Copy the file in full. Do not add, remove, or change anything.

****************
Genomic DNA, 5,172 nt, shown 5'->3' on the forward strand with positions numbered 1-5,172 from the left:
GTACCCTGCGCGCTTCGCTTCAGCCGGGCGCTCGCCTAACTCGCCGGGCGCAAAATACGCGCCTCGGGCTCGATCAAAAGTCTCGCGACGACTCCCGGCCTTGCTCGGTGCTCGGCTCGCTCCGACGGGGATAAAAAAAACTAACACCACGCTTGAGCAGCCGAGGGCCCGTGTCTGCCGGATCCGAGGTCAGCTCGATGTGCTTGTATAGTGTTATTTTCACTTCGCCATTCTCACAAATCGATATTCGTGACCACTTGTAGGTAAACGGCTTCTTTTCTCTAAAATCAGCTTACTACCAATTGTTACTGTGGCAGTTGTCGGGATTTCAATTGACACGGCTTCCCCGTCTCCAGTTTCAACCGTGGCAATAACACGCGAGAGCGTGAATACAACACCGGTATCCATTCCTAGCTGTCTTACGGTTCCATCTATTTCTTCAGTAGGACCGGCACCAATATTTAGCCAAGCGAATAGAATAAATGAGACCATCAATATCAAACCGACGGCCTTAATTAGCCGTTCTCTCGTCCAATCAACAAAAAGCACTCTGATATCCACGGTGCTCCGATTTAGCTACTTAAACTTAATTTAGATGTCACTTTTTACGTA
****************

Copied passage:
Genomic DNA, 5,172 nt, shown 5'->3' on the forward strand with positions numbered 1-5,172 from the left:
GTACCCTGCGCGCTTCGCTTCAGCCGGGCGCTCGCCTAACTCGCCGGGCGCAAAATACGCGCCTCGGGCTCGATCAAAAGTCTCGCGACGACTCCCGGCCTTGCTCGGTGCTCGGCTCGCTCCGACGGGGATAAAAAAAACTAACACCACGCTTGAGCAGCCGAGGGCCCGTGTCTGCCGGATCCGAGGTCAGCTCGATGTGCTTGTATAGTGTTATTTTCACTTCGCCATTCTCACAAATCGATATTCGTGACCACTTGTAGGTAAACGGCTTCTTTTCTCTAAAATCAGCTTACTACCAATTGTTACTGTGGCAGTTGTCGGGATTTCAATTGACACGGCTTCCCCGTCTCCAGTTTCAACCGTGGCAATAACACGCGAGAGCGTGAATACAACACCGGTATCCATTCCTAGCTGTCTTACGGTTCCATCTATTTCTTCAGTAGGACCGGCACCAATATTTAGCCAAGCGAATAGAATAAATGAGACCATCAATATCAAACCGACGGCCTTAATTAGCCGTTCTCTCGTCCAATCAACAAAAAGCACTCTGATATCCACGGTGCTCCGATTTAGCTACTTAAACTTAATTTAGATGTCACTTTTTACGTA